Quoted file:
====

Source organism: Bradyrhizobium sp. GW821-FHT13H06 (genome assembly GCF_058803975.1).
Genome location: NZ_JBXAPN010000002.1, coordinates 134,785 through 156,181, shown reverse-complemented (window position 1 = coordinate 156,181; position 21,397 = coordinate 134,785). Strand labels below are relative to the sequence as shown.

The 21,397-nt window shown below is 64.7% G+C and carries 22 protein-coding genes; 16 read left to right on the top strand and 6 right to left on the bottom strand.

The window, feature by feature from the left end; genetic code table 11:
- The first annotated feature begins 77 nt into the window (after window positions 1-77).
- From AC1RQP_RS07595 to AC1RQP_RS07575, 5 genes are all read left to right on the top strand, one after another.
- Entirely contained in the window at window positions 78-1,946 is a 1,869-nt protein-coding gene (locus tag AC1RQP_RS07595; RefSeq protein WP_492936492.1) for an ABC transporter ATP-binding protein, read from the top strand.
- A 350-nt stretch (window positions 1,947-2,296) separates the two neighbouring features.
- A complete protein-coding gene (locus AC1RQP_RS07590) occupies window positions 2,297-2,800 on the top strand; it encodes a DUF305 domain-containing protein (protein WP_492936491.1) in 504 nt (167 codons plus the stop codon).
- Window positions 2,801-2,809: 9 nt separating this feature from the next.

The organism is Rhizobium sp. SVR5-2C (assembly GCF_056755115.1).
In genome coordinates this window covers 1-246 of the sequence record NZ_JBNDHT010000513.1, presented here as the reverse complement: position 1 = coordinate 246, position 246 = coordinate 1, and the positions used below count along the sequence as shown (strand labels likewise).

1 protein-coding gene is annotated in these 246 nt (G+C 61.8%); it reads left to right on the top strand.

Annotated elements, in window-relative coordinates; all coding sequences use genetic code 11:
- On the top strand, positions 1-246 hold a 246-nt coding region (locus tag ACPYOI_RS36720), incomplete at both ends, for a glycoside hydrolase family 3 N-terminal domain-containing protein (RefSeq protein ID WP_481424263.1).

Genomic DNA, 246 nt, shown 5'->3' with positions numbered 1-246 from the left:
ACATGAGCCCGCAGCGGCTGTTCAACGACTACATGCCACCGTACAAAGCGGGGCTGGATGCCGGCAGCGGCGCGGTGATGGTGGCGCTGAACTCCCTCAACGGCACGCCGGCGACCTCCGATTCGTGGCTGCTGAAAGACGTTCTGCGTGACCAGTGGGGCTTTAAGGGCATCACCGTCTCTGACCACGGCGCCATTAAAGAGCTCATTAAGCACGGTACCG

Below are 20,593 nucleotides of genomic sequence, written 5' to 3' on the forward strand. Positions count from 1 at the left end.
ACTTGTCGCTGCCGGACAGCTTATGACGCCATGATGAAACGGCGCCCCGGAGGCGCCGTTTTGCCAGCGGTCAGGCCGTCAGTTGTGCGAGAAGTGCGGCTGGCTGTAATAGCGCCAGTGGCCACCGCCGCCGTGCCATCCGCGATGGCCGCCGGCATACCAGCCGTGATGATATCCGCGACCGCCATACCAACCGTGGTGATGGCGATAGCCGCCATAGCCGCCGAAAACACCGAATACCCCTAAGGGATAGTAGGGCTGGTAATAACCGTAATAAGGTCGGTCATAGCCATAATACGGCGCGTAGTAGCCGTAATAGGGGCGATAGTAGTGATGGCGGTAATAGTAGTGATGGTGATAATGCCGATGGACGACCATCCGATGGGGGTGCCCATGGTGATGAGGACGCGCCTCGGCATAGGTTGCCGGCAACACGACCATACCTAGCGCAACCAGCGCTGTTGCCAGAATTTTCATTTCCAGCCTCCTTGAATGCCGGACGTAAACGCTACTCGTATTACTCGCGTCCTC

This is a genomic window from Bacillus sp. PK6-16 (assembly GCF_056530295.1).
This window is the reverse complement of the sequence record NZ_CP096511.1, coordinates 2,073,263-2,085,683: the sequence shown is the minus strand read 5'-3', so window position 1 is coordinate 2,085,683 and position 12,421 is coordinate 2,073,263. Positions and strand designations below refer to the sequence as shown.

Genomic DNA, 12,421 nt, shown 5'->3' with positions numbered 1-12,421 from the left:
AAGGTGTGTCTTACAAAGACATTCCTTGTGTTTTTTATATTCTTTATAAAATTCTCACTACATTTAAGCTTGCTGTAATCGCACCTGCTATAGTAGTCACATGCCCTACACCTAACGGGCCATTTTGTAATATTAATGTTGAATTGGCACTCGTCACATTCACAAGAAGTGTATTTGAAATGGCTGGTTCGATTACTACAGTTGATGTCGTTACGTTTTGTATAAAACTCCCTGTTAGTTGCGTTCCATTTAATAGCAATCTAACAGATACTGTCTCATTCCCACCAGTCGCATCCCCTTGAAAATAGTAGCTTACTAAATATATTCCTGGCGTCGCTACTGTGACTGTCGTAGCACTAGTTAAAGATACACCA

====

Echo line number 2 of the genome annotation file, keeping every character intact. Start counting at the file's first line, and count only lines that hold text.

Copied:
Genome location: NZ_JBXAPN010000002.1, coordinates 134,785 through 156,181, shown reverse-complemented (window position 1 = coordinate 156,181; position 21,397 = coordinate 134,785). Strand labels below are relative to the sequence as shown.